Our lives take place increasingly against a background of conspiracy theories.
From the vaccines altering your DNA, to the accusations that the US election was ‘stolen’, to QAnon, we seem surrounded by frightening scenarios of all kinds. It is not that conspiracies never ever happen. It is more our willingness to believe them so readily which makes me wonder.
Why is the contemporary world so awash with these things? And why should Christians think twice before buying into them? Here are some general thoughts to bear in mind.
First, we should realise that the Postmodern mindset, which informs modern society, sets us up for conspiracy theories. Unlike a Christian worldview, it doubts that there is such a thing as truth, and sees all communication as manipulation of the weak by the strong. If we accept this, then everything is actually a conspiracy.
Second, because a lot of people like to believe something, that doesn’t mean it’s true. As Christians especially we should understand that. Think of the success of The Da Vinci Code. The human psyche loves the sensational rather than everyday facts and evidence. Third, as our world becomes more
apocalyptic in its feel, it is easy for Christians to forget the truth of common grace. The Bible does not see every non-Christian as a threat, or worse, some scheming demon. They are fallen sinners, yes, but relatively speaking many are good, sensible people, and all are made in God’s image. Let’s keep things in perspective.
Maybe some personalities are more prone to conspiracy theories. Here the book Educated by Tara Westover is instructive. In it she tells her story of being brought up in Idaho by her Mormon family who live ‘off grid’ – no birth certificate, avoidance of government, public schooling, hospitals and medication, which are all, according to her very dominant father, a conspiracy of the ‘illuminati’. Meanwhile, their own home is a violent and abusive place, something of a bunker prepared for ‘end-time’ – firstly linked with the supposed millennium Y2K catastrophe which never materialised. The only ray of hope comes as Tara is discovered to have a gift for singing and her father obviously enjoys the congratulations and reflected glory. Later, as she begins to break away and attends Brigham Young University, she hears a lecturer describing bipolar syndrome and immediately feels she is listening to a description of her dad – depression, paranoia, euphoria, delusions of grandeur, persecution complex. Are those of us with a bent towards such things more prone to conspiracy theories?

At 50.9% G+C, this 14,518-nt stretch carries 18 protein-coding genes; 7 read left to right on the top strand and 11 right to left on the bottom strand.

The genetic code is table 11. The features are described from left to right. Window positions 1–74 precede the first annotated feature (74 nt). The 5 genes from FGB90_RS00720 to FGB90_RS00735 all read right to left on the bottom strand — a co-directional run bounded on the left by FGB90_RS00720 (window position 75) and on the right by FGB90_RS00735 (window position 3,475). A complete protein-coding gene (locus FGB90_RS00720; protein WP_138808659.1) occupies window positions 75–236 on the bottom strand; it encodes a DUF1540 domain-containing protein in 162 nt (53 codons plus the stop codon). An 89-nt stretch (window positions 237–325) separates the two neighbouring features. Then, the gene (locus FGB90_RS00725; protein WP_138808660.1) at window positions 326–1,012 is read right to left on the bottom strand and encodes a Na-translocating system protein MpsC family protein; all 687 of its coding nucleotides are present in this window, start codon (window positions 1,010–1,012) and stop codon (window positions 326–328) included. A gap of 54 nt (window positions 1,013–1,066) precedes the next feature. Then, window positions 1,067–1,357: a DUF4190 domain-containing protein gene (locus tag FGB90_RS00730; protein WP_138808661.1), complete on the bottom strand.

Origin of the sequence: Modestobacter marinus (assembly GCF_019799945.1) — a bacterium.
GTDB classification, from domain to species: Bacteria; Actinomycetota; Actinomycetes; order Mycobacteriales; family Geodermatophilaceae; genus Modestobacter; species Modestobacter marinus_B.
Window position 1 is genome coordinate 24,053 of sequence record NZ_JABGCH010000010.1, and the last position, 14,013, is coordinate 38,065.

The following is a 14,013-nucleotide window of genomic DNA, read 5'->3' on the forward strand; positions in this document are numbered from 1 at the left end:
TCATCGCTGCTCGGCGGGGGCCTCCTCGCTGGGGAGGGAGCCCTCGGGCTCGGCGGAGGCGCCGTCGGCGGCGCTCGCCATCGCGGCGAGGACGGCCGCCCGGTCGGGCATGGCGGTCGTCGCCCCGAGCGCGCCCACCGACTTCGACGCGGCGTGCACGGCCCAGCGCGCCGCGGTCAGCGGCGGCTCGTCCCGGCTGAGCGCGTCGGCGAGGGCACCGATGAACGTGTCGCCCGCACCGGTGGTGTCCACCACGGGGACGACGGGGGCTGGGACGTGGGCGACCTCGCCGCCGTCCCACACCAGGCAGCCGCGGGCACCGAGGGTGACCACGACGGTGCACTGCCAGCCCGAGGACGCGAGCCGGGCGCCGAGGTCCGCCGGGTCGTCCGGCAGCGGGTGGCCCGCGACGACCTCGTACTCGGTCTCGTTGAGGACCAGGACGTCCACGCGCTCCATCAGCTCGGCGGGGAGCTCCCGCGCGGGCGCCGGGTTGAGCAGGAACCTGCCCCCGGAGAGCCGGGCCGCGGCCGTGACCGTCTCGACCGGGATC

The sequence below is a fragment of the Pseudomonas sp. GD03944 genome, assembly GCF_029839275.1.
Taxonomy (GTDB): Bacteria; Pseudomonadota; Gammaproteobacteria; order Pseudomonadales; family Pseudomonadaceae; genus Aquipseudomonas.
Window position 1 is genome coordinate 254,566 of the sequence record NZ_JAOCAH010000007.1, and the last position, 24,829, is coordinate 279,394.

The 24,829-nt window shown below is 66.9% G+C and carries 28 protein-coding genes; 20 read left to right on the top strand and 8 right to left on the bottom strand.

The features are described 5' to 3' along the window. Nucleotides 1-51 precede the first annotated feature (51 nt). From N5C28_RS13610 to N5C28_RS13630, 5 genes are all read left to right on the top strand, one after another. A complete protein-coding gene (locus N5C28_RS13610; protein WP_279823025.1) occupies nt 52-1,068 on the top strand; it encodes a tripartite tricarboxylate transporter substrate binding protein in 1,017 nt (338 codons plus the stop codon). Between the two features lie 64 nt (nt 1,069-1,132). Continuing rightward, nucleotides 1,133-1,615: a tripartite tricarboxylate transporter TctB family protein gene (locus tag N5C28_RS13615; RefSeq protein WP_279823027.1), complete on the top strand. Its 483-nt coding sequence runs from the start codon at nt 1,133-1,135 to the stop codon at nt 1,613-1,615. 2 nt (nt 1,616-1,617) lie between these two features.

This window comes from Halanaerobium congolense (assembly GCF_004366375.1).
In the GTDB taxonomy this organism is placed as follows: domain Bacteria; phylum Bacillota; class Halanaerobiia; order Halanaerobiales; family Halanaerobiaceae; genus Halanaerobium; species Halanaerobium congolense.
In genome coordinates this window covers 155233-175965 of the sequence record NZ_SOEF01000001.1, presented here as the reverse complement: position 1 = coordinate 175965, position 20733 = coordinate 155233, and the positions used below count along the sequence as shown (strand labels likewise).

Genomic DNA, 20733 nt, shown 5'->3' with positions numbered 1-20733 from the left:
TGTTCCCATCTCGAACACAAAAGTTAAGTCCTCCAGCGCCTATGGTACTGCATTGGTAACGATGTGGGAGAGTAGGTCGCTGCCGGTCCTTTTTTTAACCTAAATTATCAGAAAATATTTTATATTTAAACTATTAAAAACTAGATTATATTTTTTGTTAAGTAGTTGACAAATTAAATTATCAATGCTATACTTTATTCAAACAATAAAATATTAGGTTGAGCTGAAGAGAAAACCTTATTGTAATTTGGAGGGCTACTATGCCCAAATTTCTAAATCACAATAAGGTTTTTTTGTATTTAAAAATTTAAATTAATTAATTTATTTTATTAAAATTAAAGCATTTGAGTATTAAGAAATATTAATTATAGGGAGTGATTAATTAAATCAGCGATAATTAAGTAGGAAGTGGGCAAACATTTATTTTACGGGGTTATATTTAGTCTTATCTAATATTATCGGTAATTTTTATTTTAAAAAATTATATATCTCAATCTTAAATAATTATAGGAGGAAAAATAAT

The recent Netflix docudrama The Social Dilemma is a ‘must-see’. Put together with the help of those who have worked in powerful positions within Google, Facebook, Twitter and Instagram, it raises big questions about the ability of the internet to promote conspiracy theories, and indeed to destabilise society.
We should realise that the AI search engines behind the screen are not there with the object of you finding truth. They cannot even recognise truth. The algorithms are optimised to ‘success’ for advertisers – which simply means keeping your attention. They will, therefore, tell the conspiracy theorist basically what he wants to hear – and they are very good at calculating that. Hence, for example, given the same question, they are likely to point Republicans to certain websites and Democrats to others – with the result that both sides see each other as ‘stupid’. Your internet search for ‘the facts’ is frequently not what you think it is. Is this a conspiracy?
John Benton is Director of Pastoral Support at The Pastor’s Academy, http://www.pastorsacademy.org